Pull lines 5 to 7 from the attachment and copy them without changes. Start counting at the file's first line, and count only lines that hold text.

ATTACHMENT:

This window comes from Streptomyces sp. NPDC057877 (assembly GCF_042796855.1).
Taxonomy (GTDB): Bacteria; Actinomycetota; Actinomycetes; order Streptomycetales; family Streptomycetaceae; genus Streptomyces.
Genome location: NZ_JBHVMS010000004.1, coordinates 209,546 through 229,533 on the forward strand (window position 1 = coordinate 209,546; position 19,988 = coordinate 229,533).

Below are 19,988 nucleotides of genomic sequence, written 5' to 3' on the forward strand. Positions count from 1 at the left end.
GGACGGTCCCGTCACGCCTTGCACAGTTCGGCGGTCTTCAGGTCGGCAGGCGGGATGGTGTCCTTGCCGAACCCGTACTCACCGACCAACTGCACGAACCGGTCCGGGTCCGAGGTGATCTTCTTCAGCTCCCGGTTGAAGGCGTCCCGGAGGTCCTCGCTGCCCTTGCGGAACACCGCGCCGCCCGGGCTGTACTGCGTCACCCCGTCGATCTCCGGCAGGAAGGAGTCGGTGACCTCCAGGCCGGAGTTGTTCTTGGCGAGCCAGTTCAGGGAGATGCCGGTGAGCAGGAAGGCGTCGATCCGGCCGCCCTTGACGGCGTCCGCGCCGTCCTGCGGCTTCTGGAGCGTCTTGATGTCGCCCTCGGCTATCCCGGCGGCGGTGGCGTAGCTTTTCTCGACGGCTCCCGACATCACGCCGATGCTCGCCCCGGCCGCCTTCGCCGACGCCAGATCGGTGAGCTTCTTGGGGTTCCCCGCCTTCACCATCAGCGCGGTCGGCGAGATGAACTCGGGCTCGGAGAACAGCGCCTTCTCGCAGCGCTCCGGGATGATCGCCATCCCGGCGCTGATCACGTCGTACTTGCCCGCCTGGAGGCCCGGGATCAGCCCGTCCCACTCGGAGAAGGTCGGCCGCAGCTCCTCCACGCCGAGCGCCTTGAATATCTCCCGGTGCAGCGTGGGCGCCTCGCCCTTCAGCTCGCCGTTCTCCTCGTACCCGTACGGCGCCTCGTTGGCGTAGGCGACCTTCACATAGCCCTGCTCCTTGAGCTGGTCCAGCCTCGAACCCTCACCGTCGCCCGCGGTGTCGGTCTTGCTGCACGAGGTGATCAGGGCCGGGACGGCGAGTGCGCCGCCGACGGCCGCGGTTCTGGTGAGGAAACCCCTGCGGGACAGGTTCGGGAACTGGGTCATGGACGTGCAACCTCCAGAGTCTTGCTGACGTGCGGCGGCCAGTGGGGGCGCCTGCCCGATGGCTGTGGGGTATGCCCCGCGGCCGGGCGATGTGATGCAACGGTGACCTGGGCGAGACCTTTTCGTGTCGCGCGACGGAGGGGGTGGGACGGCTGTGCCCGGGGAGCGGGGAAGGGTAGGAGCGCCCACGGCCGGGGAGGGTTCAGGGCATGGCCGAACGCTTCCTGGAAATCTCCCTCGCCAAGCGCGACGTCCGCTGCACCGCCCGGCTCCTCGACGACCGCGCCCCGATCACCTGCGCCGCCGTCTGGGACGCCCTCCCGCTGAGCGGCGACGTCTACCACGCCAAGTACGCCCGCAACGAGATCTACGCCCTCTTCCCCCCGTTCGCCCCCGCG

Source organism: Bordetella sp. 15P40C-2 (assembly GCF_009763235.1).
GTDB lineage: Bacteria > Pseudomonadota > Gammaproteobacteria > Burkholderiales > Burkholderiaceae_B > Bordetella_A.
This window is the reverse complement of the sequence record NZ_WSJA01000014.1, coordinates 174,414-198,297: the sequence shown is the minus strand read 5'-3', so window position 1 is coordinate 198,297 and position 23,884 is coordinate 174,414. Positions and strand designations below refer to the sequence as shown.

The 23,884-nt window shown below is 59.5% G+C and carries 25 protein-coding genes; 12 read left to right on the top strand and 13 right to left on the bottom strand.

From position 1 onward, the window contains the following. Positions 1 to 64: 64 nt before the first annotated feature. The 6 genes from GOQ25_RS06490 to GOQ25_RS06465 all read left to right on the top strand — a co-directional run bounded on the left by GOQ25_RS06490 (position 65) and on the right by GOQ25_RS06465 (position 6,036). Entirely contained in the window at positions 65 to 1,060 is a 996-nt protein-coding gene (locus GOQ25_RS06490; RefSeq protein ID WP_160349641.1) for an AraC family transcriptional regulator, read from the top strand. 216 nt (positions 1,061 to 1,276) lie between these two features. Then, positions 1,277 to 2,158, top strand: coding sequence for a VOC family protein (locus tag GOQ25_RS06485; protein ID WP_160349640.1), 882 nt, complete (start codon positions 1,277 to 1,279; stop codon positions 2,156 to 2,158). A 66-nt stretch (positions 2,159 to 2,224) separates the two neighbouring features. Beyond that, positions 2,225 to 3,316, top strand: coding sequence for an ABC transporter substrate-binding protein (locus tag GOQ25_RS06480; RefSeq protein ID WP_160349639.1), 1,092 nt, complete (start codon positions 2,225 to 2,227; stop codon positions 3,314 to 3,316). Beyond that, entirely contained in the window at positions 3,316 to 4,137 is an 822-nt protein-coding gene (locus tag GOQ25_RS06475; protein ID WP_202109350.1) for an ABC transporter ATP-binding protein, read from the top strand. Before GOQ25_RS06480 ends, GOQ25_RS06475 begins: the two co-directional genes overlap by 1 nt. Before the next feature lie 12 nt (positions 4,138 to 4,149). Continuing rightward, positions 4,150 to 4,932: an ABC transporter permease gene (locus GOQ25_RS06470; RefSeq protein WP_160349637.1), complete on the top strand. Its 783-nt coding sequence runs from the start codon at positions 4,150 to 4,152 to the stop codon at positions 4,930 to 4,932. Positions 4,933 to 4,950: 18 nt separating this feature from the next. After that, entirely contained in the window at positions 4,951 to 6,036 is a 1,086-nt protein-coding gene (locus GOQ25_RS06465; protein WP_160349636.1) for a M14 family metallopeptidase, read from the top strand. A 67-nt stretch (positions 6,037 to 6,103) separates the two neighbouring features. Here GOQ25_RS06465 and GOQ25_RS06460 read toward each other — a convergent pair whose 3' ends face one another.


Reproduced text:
GGACGGTCCCGTCACGCCTTGCACAGTTCGGCGGTCTTCAGGTCGGCAGGCGGGATGGTGTCCTTGCCGAACCCGTACTCACCGACCAACTGCACGAACCGGTCCGGGTCCGAGGTGATCTTCTTCAGCTCCCGGTTGAAGGCGTCCCGGAGGTCCTCGCTGCCCTTGCGGAACACCGCGCCGCCCGGGCTGTACTGCGTCACCCCGTCGATCTCCGGCAGGAAGGAGTCGGTGACCTCCAGGCCGGAGTTGTTCTTGGCGAGCCAGTTCAGGGAGATGCCGGTGAGCAGGAAGGCGTCGATCCGGCCGCCCTTGACGGCGTCCGCGCCGTCCTGCGGCTTCTGGAGCGTCTTGATGTCGCCCTCGGCTATCCCGGCGGCGGTGGCGTAGCTTTTCTCGACGGCTCCCGACATCACGCCGATGCTCGCCCCGGCCGCCTTCGCCGACGCCAGATCGGTGAGCTTCTTGGGGTTCCCCGCCTTCACCATCAGCGCGGTCGGCGAGATGAACTCGGGCTCGGAGAACAGCGCCTTCTCGCAGCGCTCCGGGATGATCGCCATCCCGGCGCTGATCACGTCGTACTTGCCCGCCTGGAGGCCCGGGATCAGCCCGTCCCACTCGGAGAAGGTCGGCCGCAGCTCCTCCACGCCGAGCGCCTTGAATATCTCCCGGTGCAGCGTGGGCGCCTCGCCCTTCAGCTCGCCGTTCTCCTCGTACCCGTACGGCGCCTCGTTGGCGTAGGCGACCTTCACATAGCCCTGCTCCTTGAGCTGGTCCAGCCTCGAACCCTCACCGTCGCCCGCGGTGTCGGTCTTGCTGCACGAGGTGATCAGGGCCGGGACGGCGAGTGCGCCGCCGACGGCCGCGGTTCTGGTGAGGAAACCCCTGCGGGACAGGTTCGGGAACTGGGTCATGGACGTGCAACCTCCAGAGTCTTGCTGACGTGCGGCGGCCAGTGGGGGCGCCTGCCCGATGGCTGTGGGGTATGCCCCGCGGCCGGGCGATGTGATGCAACGGTGACCTGGGCGAGACCTTTTCGTGTCGCGCGACGGAGGGGGTGGGACGGCTGTGCCCGGGGAGCGGGGAAGGGTAGGAGCGCCCACGGCCGGGGAGGGTTCAGGGCATGGCCGAACGCTTCCTGGAAATCTCCCTCGCCAAGCGCGACGTCCGCTGCACCGCCCGGCTCCTCGACGACCGCGCCCCGATCACCTGCGCCGCCGTCTGGGACGCCCTCCCGCTGAGCGGCGACGTCTACCACGCCAAGTACGCCCGCAACGAGATCTACGCCCTCTTCCCCCCGTTCGCCCCCGCG

Source organism: Bordetella sp. 15P40C-2 (assembly GCF_009763235.1).
GTDB lineage: Bacteria > Pseudomonadota > Gammaproteobacteria > Burkholderiales > Burkholderiaceae_B > Bordetella_A.